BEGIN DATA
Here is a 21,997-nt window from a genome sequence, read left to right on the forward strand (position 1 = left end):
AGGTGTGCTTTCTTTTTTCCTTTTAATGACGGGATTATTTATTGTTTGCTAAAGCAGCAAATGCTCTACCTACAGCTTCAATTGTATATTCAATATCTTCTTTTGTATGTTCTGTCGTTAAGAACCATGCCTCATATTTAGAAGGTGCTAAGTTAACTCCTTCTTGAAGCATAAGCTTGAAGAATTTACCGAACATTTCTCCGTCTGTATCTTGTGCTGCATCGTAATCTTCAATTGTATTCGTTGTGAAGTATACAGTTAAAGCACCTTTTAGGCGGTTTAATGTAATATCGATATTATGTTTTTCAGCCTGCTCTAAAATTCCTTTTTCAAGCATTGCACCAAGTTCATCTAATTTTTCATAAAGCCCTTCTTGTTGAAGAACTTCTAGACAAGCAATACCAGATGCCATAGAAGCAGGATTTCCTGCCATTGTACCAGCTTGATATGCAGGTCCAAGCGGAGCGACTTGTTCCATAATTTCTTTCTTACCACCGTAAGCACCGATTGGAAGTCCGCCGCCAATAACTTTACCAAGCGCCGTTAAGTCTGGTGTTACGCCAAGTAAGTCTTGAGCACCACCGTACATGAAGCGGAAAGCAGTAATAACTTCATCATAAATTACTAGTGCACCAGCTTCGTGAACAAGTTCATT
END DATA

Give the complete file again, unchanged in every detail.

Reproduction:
Here is a 21,997-nt window from a genome sequence, read left to right on the forward strand (position 1 = left end):
AGGTGTGCTTTCTTTTTTCCTTTTAATGACGGGATTATTTATTGTTTGCTAAAGCAGCAAATGCTCTACCTACAGCTTCAATTGTATATTCAATATCTTCTTTTGTATGTTCTGTCGTTAAGAACCATGCCTCATATTTAGAAGGTGCTAAGTTAACTCCTTCTTGAAGCATAAGCTTGAAGAATTTACCGAACATTTCTCCGTCTGTATCTTGTGCTGCATCGTAATCTTCAATTGTATTCGTTGTGAAGTATACAGTTAAAGCACCTTTTAGGCGGTTTAATGTAATATCGATATTATGTTTTTCAGCCTGCTCTAAAATTCCTTTTTCAAGCATTGCACCAAGTTCATCTAATTTTTCATAAAGCCCTTCTTGTTGAAGAACTTCTAGACAAGCAATACCAGATGCCATAGAAGCAGGATTTCCTGCCATTGTACCAGCTTGATATGCAGGTCCAAGCGGAGCGACTTGTTCCATAATTTCTTTCTTACCACCGTAAGCACCGATTGGAAGTCCGCCGCCAATAACTTTACCAAGCGCCGTTAAGTCTGGTGTTACGCCAAGTAAGTCTTGAGCACCACCGTACATGAAGCGGAAAGCAGTAATAACTTCATCATAAATTACTAGTGCACCAGCTTCGTGAACAAGTTCATT